2. I'm teaching Statistics for the 2nd year next year as well (this year was my first year teaching Stats), and we're getting new textbooks, yay! The ones we had were... from like 2004... Not much relevant data to today's students. I've also been thinking about doing INBs with them next year as well, so I'll be keeping an eye out here. I've also been inspired to start blogging, from you and druinok and others, hopefully starting that soon.

3. I taught Alg/Trig for the first time this year and stumbled upon this lesson from NCTM. I think it gave my students a more concrete feel for what trig functions are actually describing.
http://illuminations.nctm.org/Lesson.aspx?id=2870

1. Thanks for sharing!

4. Awesome post - so thoughtful and methodical - I'm going to save it for next year, too. Thanks!

1. You're welcome!

5. Here's your solution to 2 and 3. These are the best thing ever. http://mathteachermambo.blogspot.com/2014/09/unit-circle-and-radians.html

6. I taught a lot of trig in Pre Cal this year and started off with the unit circle. I actually found myself using special right triangles and reference angles more than anything. I did have my kids memorize where the angles were (degrees were much easier for them so if it was in radian mode, they would convert it to a degree and then go back to radian if needed. and yes, they had to do this by hand because the test I gave on evaluating trig functions was non calculator). we drew so many triangles this year, that they really do get comfortable with it. it also reinforces sin=y/r and cos=x/r. by the time we got to solving trig equations, they were pros at drawing and labeling the special right triangles in the correct quadrant. the unit circle is great! I NEVER thought I would use the right triangles, but I think it's what I'm going to use from now on. it helps so much more make sense.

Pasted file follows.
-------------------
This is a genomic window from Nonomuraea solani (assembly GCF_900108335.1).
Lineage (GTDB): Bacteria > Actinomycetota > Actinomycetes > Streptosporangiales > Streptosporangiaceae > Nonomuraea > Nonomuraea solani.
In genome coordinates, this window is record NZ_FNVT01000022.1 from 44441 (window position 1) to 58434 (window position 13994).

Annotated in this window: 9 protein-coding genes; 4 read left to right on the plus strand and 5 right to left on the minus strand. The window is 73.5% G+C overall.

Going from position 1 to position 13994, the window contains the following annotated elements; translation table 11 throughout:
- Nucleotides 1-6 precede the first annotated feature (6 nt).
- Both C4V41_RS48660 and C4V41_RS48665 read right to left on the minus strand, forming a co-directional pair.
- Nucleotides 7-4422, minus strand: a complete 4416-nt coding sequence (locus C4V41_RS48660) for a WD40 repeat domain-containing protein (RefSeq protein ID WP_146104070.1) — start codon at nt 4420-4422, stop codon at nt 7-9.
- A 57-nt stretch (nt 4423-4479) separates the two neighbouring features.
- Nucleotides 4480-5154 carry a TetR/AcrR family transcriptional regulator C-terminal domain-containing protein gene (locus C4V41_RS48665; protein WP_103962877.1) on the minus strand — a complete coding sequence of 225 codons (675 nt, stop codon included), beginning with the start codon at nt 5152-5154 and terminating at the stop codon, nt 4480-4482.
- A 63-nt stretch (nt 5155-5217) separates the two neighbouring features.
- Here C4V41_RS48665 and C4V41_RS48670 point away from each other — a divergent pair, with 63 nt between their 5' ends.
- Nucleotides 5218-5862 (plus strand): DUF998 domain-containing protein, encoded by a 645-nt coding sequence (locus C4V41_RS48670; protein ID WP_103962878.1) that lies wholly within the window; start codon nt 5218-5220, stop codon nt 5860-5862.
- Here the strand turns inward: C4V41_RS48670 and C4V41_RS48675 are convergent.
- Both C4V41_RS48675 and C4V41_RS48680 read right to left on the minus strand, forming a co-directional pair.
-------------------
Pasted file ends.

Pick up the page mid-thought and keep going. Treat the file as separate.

1. I love me some special right triangles! I think I need to emphasize them more next time I teach trig!

7. I'm always amazed at how much students don't like fractions - they will do just about anything to avoid them!

1. YES, YES, YES!!!

8. FACEing Math has a great interactive foldable that works amazing for the unit circle. It is based on triangles so it makes the connection for students. http://www.faceingmath.com/facingmath/Unit_Circle_Kit.html
Thanks for blogging I love your stuff

1. Thanks for the link, Jenn.

9. Just curious what order of topics you think works best when teaching the trig unit to Algebra 2 students…!??!!?

1. We do trig as a separate course instead of as part of Algebra 2.